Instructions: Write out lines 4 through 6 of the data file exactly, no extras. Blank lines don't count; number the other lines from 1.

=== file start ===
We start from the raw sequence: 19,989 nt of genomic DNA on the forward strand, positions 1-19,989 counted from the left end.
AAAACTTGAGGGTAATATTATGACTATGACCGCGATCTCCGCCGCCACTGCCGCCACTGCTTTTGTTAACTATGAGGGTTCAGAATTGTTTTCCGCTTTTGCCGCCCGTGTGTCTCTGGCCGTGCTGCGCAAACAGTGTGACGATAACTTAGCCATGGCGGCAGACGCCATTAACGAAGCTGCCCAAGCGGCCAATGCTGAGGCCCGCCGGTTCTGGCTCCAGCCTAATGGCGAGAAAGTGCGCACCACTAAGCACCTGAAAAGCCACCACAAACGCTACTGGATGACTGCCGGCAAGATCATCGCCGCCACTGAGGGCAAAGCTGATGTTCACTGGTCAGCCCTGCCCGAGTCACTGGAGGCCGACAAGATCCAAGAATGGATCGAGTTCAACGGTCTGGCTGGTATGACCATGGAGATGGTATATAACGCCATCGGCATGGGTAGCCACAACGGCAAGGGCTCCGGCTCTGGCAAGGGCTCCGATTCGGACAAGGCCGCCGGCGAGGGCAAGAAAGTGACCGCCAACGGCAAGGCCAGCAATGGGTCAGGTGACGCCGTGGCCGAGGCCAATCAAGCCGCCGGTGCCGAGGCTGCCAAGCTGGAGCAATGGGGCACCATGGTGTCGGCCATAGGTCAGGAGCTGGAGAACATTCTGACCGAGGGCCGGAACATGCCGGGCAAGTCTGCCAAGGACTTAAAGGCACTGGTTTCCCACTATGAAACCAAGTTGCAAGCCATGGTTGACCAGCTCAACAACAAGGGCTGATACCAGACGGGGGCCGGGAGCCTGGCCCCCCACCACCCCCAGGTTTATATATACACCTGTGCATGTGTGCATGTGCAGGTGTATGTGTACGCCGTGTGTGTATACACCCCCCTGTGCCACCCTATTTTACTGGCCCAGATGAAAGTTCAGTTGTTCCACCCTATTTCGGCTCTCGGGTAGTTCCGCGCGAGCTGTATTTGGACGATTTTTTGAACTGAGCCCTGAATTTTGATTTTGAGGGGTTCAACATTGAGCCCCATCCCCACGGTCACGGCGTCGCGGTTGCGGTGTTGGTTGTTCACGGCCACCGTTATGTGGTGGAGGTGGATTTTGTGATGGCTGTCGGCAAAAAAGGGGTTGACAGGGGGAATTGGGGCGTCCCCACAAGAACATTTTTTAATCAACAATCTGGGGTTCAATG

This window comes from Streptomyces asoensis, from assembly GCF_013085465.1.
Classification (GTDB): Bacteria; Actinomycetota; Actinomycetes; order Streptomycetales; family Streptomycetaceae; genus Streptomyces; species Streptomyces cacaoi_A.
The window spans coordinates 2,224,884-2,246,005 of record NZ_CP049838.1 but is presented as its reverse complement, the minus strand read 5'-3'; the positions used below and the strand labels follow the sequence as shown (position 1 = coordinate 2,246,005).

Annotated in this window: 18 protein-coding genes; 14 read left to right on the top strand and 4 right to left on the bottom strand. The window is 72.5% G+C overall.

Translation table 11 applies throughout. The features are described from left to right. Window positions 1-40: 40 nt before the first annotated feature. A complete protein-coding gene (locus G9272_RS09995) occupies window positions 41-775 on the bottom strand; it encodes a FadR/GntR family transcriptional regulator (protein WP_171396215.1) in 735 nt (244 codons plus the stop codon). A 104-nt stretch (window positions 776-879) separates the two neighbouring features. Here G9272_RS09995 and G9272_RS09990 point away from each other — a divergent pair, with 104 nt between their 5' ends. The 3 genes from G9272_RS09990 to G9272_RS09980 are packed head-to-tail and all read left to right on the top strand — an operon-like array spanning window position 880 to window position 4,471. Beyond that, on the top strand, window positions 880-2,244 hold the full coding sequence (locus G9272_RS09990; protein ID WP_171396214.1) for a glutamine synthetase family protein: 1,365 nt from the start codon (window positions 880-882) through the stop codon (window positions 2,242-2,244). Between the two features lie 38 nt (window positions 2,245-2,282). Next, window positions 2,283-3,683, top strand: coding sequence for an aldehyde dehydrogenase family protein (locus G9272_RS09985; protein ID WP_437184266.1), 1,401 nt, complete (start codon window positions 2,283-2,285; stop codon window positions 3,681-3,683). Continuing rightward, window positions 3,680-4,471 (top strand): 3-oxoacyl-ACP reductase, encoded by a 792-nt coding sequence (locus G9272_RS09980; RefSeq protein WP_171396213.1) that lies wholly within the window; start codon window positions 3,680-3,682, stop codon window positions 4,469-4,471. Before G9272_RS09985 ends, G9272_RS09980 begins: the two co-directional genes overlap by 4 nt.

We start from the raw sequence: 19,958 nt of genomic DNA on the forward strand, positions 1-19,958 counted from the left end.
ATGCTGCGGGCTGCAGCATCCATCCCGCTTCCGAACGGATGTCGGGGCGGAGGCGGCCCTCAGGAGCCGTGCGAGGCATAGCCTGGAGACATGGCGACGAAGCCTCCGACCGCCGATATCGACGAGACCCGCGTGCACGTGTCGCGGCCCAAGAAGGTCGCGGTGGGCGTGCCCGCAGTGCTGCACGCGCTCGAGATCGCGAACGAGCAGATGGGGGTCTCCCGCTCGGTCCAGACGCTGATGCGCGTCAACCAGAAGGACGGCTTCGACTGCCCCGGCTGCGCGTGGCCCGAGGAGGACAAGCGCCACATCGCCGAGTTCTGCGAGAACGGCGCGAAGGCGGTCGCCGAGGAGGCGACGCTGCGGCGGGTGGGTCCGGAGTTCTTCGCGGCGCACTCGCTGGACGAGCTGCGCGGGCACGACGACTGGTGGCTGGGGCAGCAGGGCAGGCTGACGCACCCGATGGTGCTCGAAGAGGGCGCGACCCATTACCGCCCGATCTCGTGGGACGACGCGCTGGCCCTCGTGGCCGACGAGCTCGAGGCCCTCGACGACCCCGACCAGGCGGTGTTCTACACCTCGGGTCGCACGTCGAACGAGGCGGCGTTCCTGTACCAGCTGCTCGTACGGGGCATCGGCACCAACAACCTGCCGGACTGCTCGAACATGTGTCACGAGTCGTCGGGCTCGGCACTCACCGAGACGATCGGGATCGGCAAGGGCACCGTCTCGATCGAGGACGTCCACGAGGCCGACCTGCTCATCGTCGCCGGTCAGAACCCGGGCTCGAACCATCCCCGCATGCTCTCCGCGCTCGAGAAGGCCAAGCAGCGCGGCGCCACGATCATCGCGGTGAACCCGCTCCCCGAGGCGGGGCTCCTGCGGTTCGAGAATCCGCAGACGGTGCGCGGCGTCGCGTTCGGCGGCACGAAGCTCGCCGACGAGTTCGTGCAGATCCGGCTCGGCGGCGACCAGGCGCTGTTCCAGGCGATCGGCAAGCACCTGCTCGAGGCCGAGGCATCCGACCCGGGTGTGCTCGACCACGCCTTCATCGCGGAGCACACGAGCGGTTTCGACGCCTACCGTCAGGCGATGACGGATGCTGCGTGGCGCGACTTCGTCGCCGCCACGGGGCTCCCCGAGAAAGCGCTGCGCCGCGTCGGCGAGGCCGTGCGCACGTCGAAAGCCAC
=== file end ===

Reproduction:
Classification (GTDB): Bacteria; Actinomycetota; Actinomycetes; order Streptomycetales; family Streptomycetaceae; genus Streptomyces; species Streptomyces cacaoi_A.
The window spans coordinates 2,224,884-2,246,005 of record NZ_CP049838.1 but is presented as its reverse complement, the minus strand read 5'-3'; the positions used below and the strand labels follow the sequence as shown (position 1 = coordinate 2,246,005).

Annotated in this window: 18 protein-coding genes; 14 read left to right on the top strand and 4 right to left on the bottom strand. The window is 72.5% G+C overall.